Using Liquibase Without Changelogs
Liquibase tracks database changes in changesets. Changesets are front and center for defining your changes. Many years ago, Liquibase only supported XML changelogs. There are many advantages to having each changeset listed in an XML changelog (or YAML or JSON), but for those who want to avoid changeset configuration when migrating to Liquibase from a legacy system that uses SQL files for tracking changes — there is a way to have Liquibase automatically manage the changes for you without a changelog. In this blog, we’ll cover how to use Liquibase with individual SQL files.
Using Liquibase with SQL files
Yes, Liquibase can help you manage your database changes that are stored in individual SQL files. Some people prefer this because it is similar to other tools they have used, or because they find SQL more natural to work with than XML, or they prefer to work with smaller files in a directory than changesets stored in a large file. It is also helpful when migrating to Liquibase from an older system that manages changes as individual files.
To bootstrap the process, you need a master changelog file that uses the
includeAll command. I know the title said “Using Liquibase without Changelogs,” but once you create this file you never have to touch it again.
<?xml version="1.0" encoding="UTF-8" standalone="no"?> <databaseChangeLog xmlns_xsi="https://www.w3.org/2001/XMLSchema-instance" xsi_schemaLocation="https://www.liquibase.org/xml/ns/dbchangelog https://www.liquibase.org/xml/ns/dbchangelog/dbchangelog-3.4.xsd"> <includeAll path="com/example/liquibase" filter="sql"/> </databaseChangeLog>
includeAll command is telling Liquibase to run all the SQL files in the “com/example/liquibase” directory.
Now, when you run
liquibase --changeLogFile=com/example/liquibase/changelog.xml update Liquibase will look for files with an SQL extension in com/example/liquibase and treat each as a changeSet. The files will be executed in alphabetical order.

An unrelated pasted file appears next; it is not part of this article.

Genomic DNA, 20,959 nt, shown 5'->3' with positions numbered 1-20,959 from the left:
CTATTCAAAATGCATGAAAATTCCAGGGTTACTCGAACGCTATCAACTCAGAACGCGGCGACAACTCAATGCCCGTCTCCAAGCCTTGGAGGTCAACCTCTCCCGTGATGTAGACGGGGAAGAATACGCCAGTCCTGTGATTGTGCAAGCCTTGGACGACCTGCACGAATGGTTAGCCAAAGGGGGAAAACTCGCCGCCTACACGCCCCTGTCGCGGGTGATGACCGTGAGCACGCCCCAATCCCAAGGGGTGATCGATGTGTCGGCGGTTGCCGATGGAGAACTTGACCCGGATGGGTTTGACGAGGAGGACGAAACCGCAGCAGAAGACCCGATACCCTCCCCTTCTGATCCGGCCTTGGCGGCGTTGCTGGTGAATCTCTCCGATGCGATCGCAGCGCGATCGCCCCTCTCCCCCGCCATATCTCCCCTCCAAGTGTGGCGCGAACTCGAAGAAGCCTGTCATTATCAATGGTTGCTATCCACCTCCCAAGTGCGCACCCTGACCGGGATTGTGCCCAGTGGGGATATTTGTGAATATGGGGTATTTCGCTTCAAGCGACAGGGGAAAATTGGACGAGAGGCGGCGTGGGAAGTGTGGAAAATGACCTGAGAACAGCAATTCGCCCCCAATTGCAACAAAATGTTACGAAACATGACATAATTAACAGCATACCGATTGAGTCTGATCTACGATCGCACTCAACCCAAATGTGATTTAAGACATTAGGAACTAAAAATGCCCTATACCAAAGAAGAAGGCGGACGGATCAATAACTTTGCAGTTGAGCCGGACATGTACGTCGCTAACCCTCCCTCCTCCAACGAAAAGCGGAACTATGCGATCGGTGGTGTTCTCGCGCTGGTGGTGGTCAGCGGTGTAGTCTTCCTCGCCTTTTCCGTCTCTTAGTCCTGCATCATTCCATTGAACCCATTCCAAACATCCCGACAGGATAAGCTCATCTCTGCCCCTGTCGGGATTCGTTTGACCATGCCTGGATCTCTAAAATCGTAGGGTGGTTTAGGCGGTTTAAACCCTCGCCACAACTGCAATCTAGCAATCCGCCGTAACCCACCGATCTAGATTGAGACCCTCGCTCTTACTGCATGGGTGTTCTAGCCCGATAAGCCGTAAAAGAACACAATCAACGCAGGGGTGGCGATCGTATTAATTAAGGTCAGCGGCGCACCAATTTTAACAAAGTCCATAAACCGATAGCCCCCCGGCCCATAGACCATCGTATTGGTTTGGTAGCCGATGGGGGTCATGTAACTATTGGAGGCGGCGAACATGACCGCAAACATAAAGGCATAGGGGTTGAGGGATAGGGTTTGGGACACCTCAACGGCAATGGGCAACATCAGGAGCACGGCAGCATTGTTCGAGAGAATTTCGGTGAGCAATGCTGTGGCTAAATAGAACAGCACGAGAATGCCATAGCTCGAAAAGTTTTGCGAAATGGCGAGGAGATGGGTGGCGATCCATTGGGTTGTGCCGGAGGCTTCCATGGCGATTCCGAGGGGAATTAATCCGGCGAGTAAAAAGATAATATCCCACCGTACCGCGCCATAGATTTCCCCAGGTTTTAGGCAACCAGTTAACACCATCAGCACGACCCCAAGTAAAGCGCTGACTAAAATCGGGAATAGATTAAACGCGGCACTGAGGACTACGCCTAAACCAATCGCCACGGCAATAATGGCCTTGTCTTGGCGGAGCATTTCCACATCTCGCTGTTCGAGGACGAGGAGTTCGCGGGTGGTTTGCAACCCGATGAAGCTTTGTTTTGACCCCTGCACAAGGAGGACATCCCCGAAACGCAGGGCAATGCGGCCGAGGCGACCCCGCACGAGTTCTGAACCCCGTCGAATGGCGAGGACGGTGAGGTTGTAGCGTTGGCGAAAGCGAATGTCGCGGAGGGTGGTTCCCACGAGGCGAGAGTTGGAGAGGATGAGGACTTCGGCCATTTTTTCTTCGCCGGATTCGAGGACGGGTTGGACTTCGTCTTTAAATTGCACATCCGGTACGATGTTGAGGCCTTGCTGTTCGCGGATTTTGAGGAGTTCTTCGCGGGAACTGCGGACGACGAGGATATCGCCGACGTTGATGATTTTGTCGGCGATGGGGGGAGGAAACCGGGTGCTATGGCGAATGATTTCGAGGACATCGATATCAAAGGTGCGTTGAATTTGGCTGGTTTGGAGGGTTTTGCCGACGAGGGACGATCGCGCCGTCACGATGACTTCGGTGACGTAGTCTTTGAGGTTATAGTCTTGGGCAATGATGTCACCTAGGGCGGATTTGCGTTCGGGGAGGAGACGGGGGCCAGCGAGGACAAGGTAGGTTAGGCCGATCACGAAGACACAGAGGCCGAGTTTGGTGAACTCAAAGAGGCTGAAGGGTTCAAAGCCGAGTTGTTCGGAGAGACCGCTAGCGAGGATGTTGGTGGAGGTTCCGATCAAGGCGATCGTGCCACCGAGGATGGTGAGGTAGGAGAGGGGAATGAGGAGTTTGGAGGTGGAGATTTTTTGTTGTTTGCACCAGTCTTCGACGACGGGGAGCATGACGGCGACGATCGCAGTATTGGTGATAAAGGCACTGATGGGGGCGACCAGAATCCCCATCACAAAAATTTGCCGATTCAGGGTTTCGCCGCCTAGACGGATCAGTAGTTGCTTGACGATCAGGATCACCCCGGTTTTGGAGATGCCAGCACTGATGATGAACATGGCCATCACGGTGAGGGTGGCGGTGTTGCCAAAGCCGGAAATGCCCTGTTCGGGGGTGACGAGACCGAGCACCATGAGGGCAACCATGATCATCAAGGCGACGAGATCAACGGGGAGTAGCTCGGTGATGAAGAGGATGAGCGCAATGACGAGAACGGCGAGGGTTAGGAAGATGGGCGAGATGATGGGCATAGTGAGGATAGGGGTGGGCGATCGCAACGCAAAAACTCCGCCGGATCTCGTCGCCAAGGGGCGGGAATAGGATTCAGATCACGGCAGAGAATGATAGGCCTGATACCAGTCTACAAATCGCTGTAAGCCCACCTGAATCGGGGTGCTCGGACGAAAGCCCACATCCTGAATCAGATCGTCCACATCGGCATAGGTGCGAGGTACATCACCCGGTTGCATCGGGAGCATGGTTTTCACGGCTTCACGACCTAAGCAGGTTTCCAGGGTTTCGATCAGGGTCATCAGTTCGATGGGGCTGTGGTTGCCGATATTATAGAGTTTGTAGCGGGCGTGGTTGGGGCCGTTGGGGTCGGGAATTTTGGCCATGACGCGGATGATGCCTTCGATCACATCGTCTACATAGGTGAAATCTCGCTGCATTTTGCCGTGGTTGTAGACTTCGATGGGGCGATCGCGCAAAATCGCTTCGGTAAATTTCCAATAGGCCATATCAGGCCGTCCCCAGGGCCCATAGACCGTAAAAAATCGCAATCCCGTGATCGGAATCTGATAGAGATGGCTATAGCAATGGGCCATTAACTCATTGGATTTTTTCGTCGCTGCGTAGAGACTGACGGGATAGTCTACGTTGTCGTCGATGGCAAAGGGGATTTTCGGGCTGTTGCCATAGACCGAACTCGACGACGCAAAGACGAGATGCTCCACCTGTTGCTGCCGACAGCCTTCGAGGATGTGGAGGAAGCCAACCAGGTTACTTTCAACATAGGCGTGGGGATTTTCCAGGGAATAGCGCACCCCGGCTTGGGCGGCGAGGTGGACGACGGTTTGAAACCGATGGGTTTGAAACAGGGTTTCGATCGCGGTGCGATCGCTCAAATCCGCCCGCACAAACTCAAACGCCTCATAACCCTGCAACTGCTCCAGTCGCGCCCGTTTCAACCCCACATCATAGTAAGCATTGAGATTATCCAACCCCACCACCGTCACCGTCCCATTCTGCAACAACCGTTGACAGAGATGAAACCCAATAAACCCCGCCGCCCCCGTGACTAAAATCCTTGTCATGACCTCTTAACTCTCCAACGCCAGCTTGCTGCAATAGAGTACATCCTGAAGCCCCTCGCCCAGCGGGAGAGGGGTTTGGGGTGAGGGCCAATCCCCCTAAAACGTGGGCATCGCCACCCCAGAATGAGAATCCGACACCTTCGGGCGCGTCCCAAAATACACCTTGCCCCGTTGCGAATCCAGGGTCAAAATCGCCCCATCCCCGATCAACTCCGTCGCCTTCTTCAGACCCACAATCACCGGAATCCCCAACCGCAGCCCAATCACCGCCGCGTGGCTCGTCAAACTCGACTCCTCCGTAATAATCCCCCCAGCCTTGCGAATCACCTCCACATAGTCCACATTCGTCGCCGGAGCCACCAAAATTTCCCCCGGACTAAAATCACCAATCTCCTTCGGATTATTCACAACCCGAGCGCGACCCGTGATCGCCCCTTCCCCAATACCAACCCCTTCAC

Create a file “com/example/liquibase/0010-create-address.sql” containing the following:
create table address (id int primary key, line1 varchar(20), line2 varchar(20));
liquibase update and you will see an “Update Successful” message and the new address table in your database.
If you run
liquibase update update again, Liquibase knows that the SQL file already ran and does not try to re-create your table.
You can see what Liquibase is tracking by running select id, author, filename from databasechangelog and you will see a row with id=”raw”, author=”includeAll”, filename=”com/example/liquibase/0010-create-address.sql”. The SQL file is being managed like any other changeset, using a generated author of “includeAll” and id of “raw”.
Now create another file “com/example/liquibase/0020-address-insert.sql” containing the following:
insert into address (id, line1, line2) values (1, '121 Main Ave', null); insert into address (id, line1, line2) values (2, '662 Broadway', 'Suite 3317'); insert into address (id, line1, line2) values (3, '412 Riverview', null);
liquibase update again.
This time data will be inserted into the table and if you select from databasechangelog, there will now be a second row containing
id=”raw”, author=”includeAll”, filename=”com/example/liquibase/0020-insert-address.sql”
Continue adding SQL files to build your database.